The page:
DAKAR A team of six Nigerian cybercrime officers participated in a training workshop in Dakar, organised by the Cybercrime Unit of Senegal and facilitated by UNODC.

A Senegalese officer, supported by the UNODC, led the workshop. This is the first bilateral knowledge-sharing workshop of its kind between the two countries in the field of cybercrime.

Equipment such as computers and writeblockers – essential in cyber investigations – were also donated by UNODC to the Niger experts.

Carmen Corbin, Head of Counter Cybercrime Programming for West & Central Africa at UNODC

“The write-blockers are the first the Niger cybercrime unit has ever received, so we have definitely provided them with something they need,” said Carmen Corbin, head of the UNODC’s cybercrime programme for West and Central Africa.

“It was during one of our training sessions last year that this wonderful collaboration between Senegal and Niger began. We are happy to support this crucial international cooperation. Cybercrime such as online fraud, extortion, online child sexual abuse and the use of ransomware is evolving and increasing in Africa and globally,” she said.

During the closing ceremony, the head of the cybercrime unit of the Senegalese police gave a closing speech and specifically commented on the importance of this South-South cooperation. He stressed the importance of using local experts to conduct the training sessions instead of flying in experts from Europe or the United States.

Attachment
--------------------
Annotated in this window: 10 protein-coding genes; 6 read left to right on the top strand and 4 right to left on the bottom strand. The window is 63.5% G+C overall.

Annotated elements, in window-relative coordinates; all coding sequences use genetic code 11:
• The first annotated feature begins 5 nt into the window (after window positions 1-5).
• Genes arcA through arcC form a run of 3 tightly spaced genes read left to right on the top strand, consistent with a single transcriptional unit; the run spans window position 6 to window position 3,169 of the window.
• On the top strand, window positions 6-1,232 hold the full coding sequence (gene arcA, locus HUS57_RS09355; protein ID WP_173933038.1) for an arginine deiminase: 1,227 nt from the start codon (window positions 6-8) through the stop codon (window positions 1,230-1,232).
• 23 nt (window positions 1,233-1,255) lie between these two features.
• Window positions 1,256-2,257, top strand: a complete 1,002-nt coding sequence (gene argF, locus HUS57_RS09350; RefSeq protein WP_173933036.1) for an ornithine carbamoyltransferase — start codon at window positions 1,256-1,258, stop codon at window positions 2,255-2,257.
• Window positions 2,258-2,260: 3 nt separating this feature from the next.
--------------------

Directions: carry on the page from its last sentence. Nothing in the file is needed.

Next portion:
“Cyber space is a small village with connections that one team cannot solve, so we should cultivate this philosophy on this complex and sophisticated issue.
Today, we are happy to receive our Nigerian brother because we have some political, strategic and tactical understanding,” he said.

Trainer Police Warrant Officer Papa Djibril Ngom, with Issoufou Bagouma, an inspector from Niger, and Carmen Corbin addressing the trainees

One of the Nigerien officers said that this was the first training of its kind he had received and that it provided valuable demonstrations and expertise.

“In five days, we learned so much from our Senegalese trainer. We have been chasing a criminal for 3 years and during the sessions we discovered new methods and tactics that we will be able to apply,” said Issoufou Bagouma, a police inspector from Niger.

The training was made possible by funding from France and Germany.

“We learned so much from our Senegalese trainer.

The training was made possible by funding from France and Germany.

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